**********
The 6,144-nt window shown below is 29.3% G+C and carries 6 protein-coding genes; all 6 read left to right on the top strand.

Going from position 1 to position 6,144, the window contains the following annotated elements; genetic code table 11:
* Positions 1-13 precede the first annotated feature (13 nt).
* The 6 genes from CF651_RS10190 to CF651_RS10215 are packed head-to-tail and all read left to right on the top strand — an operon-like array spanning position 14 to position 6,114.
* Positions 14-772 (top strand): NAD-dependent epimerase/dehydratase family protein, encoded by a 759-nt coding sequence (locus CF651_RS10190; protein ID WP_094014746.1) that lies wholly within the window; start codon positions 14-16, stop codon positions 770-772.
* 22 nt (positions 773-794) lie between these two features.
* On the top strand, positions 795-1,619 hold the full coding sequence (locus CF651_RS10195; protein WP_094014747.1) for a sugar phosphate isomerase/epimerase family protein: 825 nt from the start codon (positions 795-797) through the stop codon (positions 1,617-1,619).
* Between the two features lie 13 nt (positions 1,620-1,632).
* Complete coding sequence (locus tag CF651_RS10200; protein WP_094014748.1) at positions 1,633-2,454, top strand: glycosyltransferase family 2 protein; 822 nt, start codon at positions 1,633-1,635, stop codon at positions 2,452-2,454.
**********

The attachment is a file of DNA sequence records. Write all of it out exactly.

The 6,144-nt window shown below is 29.3% G+C and carries 6 protein-coding genes; all 6 read left to right on the top strand.

Going from position 1 to position 6,144, the window contains the following annotated elements; genetic code table 11:
* Positions 1-13 precede the first annotated feature (13 nt).
* The 6 genes from CF651_RS10190 to CF651_RS10215 are packed head-to-tail and all read left to right on the top strand — an operon-like array spanning position 14 to position 6,114.
* Positions 14-772 (top strand): NAD-dependent epimerase/dehydratase family protein, encoded by a 759-nt coding sequence (locus CF651_RS10190; protein ID WP_094014746.1) that lies wholly within the window; start codon positions 14-16, stop codon positions 770-772.
* 22 nt (positions 773-794) lie between these two features.
* On the top strand, positions 795-1,619 hold the full coding sequence (locus CF651_RS10195; protein WP_094014747.1) for a sugar phosphate isomerase/epimerase family protein: 825 nt from the start codon (positions 795-797) through the stop codon (positions 1,617-1,619).
* Between the two features lie 13 nt (positions 1,620-1,632).
* Complete coding sequence (locus tag CF651_RS10200; protein WP_094014748.1) at positions 1,633-2,454, top strand: glycosyltransferase family 2 protein; 822 nt, start codon at positions 1,633-1,635, stop codon at positions 2,452-2,454.